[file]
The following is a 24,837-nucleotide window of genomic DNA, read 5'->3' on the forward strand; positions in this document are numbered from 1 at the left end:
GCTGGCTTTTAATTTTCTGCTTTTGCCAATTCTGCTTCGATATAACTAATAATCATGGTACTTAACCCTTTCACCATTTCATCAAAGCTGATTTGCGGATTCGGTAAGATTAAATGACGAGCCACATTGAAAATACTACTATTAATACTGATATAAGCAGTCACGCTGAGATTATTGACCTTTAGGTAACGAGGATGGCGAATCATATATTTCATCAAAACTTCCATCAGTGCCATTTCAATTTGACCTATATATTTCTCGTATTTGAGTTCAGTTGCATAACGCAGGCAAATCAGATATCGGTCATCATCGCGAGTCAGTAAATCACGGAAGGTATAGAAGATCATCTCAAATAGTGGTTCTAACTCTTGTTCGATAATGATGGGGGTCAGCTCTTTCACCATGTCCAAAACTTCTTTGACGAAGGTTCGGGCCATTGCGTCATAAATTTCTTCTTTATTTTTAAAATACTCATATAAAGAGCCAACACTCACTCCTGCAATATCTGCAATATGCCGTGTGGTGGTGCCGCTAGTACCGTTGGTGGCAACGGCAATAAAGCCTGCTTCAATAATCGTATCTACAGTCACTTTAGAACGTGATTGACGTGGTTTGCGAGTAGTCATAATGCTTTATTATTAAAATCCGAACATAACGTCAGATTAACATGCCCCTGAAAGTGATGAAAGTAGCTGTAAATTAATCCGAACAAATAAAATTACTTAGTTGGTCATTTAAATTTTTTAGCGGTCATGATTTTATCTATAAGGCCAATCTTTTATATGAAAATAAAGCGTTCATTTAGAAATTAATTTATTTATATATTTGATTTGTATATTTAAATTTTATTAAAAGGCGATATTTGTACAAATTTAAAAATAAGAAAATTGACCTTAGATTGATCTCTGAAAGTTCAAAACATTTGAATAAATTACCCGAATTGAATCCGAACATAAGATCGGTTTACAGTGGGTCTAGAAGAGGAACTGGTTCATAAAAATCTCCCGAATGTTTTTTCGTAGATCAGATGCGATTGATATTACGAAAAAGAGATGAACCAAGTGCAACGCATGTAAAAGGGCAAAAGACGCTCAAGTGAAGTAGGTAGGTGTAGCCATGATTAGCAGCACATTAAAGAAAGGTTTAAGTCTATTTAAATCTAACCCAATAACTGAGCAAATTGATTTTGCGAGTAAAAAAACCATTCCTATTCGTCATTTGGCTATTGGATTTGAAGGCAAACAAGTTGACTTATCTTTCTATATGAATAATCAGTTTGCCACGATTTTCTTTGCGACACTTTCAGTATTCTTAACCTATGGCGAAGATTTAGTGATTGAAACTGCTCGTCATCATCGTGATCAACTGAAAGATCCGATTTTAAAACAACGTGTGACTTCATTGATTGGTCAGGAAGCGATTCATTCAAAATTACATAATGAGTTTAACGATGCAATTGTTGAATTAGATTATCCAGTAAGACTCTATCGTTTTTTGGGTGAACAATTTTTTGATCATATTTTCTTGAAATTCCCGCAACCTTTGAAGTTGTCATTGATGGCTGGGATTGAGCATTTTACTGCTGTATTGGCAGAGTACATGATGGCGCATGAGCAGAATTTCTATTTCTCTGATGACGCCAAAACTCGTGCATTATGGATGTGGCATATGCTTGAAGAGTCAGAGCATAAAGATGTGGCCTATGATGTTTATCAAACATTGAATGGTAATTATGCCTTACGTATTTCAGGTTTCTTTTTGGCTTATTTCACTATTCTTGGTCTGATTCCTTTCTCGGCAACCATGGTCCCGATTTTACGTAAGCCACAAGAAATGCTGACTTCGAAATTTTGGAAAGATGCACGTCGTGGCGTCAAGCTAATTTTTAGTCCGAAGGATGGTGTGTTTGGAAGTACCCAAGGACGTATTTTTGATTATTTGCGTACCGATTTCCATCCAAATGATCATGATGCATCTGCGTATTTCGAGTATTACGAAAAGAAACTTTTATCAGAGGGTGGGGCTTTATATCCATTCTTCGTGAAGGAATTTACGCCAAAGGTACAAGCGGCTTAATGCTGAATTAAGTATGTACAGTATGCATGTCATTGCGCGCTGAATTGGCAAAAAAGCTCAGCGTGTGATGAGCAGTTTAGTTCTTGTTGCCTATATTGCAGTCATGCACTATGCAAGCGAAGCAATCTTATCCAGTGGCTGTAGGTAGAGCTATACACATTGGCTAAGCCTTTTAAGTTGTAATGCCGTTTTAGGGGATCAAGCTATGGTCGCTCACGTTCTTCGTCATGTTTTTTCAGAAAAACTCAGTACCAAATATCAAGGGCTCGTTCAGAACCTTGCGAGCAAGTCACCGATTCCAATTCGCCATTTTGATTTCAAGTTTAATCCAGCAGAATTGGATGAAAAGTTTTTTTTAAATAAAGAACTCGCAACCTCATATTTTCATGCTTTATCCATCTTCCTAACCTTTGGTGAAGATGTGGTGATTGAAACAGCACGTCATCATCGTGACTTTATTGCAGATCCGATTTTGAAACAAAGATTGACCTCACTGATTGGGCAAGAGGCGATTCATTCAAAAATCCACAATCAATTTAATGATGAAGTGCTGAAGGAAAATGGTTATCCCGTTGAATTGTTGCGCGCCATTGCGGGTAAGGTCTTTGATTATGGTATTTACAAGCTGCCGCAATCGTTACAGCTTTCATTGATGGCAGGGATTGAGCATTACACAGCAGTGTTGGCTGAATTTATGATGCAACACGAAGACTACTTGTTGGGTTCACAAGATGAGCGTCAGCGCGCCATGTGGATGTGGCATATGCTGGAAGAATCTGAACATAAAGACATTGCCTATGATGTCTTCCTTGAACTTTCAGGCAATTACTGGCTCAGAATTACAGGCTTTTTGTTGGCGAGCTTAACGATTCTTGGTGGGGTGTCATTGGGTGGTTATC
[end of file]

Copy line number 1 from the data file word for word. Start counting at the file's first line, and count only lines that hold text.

The following is a 24,837-nucleotide window of genomic DNA, read 5'->3' on the forward strand; positions in this document are numbered from 1 at the left end: